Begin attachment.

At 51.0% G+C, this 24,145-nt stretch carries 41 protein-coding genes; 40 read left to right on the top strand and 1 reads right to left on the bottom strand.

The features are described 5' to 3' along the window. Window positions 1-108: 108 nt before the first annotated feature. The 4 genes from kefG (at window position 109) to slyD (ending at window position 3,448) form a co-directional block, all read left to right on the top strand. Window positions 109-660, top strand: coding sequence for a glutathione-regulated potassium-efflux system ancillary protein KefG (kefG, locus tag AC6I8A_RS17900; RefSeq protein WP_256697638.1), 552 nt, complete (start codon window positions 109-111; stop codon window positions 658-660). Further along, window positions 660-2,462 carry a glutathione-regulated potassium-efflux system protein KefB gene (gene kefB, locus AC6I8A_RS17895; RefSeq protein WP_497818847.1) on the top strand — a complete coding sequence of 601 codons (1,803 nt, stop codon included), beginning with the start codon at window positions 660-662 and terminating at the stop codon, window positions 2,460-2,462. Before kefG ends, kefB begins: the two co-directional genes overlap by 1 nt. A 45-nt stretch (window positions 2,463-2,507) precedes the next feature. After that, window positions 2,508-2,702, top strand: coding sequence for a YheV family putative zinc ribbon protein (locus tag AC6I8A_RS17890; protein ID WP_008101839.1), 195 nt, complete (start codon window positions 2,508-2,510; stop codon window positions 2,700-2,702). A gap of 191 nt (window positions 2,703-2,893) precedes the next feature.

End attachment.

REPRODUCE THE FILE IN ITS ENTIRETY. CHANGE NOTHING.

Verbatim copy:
At 51.0% G+C, this 24,145-nt stretch carries 41 protein-coding genes; 40 read left to right on the top strand and 1 reads right to left on the bottom strand.

The features are described 5' to 3' along the window. Window positions 1-108: 108 nt before the first annotated feature. The 4 genes from kefG (at window position 109) to slyD (ending at window position 3,448) form a co-directional block, all read left to right on the top strand. Window positions 109-660, top strand: coding sequence for a glutathione-regulated potassium-efflux system ancillary protein KefG (kefG, locus tag AC6I8A_RS17900; RefSeq protein WP_256697638.1), 552 nt, complete (start codon window positions 109-111; stop codon window positions 658-660). Further along, window positions 660-2,462 carry a glutathione-regulated potassium-efflux system protein KefB gene (gene kefB, locus AC6I8A_RS17895; RefSeq protein WP_497818847.1) on the top strand — a complete coding sequence of 601 codons (1,803 nt, stop codon included), beginning with the start codon at window positions 660-662 and terminating at the stop codon, window positions 2,460-2,462. Before kefG ends, kefB begins: the two co-directional genes overlap by 1 nt. A 45-nt stretch (window positions 2,463-2,507) precedes the next feature. After that, window positions 2,508-2,702, top strand: coding sequence for a YheV family putative zinc ribbon protein (locus tag AC6I8A_RS17890; protein ID WP_008101839.1), 195 nt, complete (start codon window positions 2,508-2,510; stop codon window positions 2,700-2,702). A gap of 191 nt (window positions 2,703-2,893) precedes the next feature.